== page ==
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J.T. O'SULLIVAN lies on the Candlestick turf after the quarterback fumbled away the 49ers last hope for a victory over Arizona late in the fourth quarter.

SAN FRANCISCO

They came for the auspicious debuts. The heralded new offensive guru was being unveiled. At his side was his trusted understudy, a quarterback poised to leap from obscurity to stardom.

What they got from their beloved 49ers was an overdose of sabotage football.

For Mike's Marvelous Machine had no magic Sunday at Candlestick Park. There was no inspiring statement, no bold new identity. Any and every flash of 49ers promise was punctured by five turnovers .

Yes, five.

Or enough to lose count.

"Six turnovers killed us," head coach Mike Nolan said after San Francisco's season-opening 23-13 loss to Arizona.

"Six turnovers, you can't win a game like that," running back Frank Gore said. "We beat ourselves."

Whether it was five or six or 40, there is no arguing with the basics of Gore's assessment. That the newest incarnation of the 49ers, starring Mike Martz as offensive coordinator and J.T. O'Sullivan as quarterback, trickled out of the locker room with their chins on their chests was as much the result of a downright stunning level of sloppiness as it was the passion and purpose displayed by the Cardinals.

Arizona came out hitting everything that moved. And sometimes the ball came loose. The 49ers, meanwhile, couldn't get out of their own way. Nor could they protect the ball.

Which makes it difficult to fairly evaluate the work of Martz or the quarterback he brought from Detroit.

We'll do it anyway.

Martz was mediocre. Though the Niners ran only 44 plays (to 72 for Arizona), there was precious little to bring fans out of their seats. Understand, Martz built his reputation in St. Louis, where his powerful offense led the Rams to a Super Bowl championship. Thus, there was the expectation of creativity, if not surprise.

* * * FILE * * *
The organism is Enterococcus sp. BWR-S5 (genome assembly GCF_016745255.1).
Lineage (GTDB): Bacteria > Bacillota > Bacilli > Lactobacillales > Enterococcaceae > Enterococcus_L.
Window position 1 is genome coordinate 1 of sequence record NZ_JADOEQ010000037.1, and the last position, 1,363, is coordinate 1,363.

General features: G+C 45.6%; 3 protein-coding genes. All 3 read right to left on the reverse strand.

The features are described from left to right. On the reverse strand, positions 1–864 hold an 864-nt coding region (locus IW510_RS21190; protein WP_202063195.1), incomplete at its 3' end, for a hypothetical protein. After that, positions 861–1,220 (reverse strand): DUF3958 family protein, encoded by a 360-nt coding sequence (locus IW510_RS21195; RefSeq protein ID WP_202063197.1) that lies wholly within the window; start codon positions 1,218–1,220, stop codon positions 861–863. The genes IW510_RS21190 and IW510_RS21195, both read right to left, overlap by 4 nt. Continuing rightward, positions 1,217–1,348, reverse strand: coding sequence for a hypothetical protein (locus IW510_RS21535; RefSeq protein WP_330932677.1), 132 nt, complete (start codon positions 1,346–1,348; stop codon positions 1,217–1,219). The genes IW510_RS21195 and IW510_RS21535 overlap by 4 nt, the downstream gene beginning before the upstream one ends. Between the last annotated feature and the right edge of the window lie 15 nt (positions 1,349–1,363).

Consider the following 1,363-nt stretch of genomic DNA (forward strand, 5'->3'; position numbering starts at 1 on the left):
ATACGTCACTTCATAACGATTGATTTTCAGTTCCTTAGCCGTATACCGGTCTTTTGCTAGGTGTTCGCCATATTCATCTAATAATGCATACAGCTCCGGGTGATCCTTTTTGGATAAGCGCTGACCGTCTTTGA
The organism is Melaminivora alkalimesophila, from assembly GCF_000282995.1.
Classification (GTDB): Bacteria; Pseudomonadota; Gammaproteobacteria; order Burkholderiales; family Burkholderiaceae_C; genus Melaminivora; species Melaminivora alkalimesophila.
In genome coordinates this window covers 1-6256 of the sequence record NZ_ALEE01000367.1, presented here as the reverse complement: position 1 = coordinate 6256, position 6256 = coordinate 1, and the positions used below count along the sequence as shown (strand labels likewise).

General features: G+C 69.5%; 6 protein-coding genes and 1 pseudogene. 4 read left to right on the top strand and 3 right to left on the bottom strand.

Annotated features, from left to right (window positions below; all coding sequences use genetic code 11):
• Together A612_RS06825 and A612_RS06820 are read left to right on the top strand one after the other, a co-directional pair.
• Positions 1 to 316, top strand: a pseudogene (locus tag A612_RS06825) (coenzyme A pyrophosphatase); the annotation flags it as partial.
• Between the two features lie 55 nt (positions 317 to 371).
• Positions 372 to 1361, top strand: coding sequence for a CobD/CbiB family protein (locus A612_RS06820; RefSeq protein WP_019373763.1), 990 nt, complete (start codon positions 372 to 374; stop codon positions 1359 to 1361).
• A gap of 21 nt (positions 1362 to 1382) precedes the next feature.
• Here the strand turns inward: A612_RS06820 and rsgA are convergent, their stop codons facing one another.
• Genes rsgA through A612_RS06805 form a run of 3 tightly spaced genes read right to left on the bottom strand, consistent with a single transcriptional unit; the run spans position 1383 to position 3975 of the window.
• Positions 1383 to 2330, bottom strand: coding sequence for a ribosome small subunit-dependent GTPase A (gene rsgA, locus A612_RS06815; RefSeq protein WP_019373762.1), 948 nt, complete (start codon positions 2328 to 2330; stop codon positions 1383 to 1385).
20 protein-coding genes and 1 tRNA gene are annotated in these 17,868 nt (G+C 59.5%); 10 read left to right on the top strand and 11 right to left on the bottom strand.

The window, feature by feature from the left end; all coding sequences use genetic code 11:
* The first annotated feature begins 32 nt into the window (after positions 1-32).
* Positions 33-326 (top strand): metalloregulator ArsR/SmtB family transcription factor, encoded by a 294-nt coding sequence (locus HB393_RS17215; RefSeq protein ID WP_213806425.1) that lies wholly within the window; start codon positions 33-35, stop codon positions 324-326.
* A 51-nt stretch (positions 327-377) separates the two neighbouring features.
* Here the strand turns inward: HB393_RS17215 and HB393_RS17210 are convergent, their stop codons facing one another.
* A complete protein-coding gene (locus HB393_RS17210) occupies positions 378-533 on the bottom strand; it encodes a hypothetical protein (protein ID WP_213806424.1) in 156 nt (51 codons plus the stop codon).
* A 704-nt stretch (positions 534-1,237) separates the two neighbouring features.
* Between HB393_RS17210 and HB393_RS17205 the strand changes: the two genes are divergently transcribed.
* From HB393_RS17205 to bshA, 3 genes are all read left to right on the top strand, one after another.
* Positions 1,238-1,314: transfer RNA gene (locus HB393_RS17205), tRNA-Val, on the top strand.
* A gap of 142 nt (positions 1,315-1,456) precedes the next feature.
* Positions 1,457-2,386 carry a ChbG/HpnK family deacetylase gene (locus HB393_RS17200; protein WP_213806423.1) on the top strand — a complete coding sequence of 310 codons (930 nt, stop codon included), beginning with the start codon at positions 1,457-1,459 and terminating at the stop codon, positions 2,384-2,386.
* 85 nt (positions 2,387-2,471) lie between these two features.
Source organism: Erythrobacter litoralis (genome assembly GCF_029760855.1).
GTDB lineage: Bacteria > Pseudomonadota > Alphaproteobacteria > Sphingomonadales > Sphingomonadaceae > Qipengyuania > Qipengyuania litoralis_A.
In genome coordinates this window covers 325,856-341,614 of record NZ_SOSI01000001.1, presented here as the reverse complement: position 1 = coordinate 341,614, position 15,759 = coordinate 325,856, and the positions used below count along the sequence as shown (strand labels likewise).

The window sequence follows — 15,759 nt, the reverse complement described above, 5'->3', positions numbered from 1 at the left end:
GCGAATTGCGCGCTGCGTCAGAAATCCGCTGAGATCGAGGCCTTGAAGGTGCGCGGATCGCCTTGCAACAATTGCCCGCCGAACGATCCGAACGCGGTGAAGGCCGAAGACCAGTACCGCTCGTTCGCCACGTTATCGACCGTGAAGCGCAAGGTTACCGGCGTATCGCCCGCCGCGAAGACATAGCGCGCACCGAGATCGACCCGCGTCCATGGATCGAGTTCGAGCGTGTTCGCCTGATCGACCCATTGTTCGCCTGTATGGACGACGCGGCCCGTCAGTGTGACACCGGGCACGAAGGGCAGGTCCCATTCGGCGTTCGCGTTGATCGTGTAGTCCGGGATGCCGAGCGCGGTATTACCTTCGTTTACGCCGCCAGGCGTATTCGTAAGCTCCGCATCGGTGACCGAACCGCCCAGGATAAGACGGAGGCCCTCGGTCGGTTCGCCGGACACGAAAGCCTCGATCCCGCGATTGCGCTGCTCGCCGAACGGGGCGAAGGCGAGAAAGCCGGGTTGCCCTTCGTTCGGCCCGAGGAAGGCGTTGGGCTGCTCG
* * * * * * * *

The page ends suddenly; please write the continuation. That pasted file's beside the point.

Well, no. Nothing truly daring. Nothing particularly assertive. It was as if Martz has been Nolanized.

Maybe he has. Maybe Martz's offense — usually an array of bright, vivid colors, a bit garish at times — has been neutralized by grays and browns so often associated with Nolan, a conservative offensive mind if there ever was one.

I would like to have heard what Martz had to say about this. Or hear his explanation for the fumbles. Or hear his take on why Isaac Bruce played but never was thrown to. Or even hear Martz say, while sobbing, that his brain is being held hostage by Nolan.

But Martz managed to disappear without comment, despite numerous interview requests.

All we know is San Francisco's lone touchdown came when Gore blasted through the line and found nothing but grass between him and the end zone. A basic play, in every team's playbook, resulted in an extraordinary back going 41 yards for the score.

The kind of play Gore could have run last season when Jim Hostler was scrambling in search of touchdowns.

As for O'Sullivan, who learned Martz's system while both were with the Lions, he was on Sunday more Steve than Joe.

DeBerg, that is.

Which is to say there were times when O'Sullivan looked pretty good. He threw a strike down the middle to tight end Vernon Davis for 37 yards. He found receivers in a pinch. But he also lost two fumbles and threw an interception on the kind of pass every quarterback knows not to throw.

Even O'Sullivan, a 29-year-old making his first NFL start, knows it's unwise to chuck a pass more than 20 yards the middle of the field late in the play.

"It's a good example of not throwing the ball late, down the middle," he said of the pass on which safety Adrian Wilson stepped in front of Arnaz Battle.

Our first impression of Martz and O'Sullivan — and they must be evaluated together, for now — was less than impressive. Yes, it was Game 1. Yes, they spent most of the game watching their defense trying to stop the Cardinals. And, yes, they moved the ball with some degree of success.

But there were no "wow" moments. There was nothing reminiscent of the days when Bill and Joe were at the head of an offensive revolution.

Martz is the most heralded offensive mind to arrive in these parts since Walsh. O'Sullivan is a journeyman quarterback who may or may not develop into a feel-good story. It's early.

But it was ugly.

While we concede that heirs apparent don't always quickly establish themselves, nothing about this debut gave reason for optimism.

Except maybe this: One has to think they'll get better from here.

Contact Monte Poole at mpoole@bayareanewsgroup.com.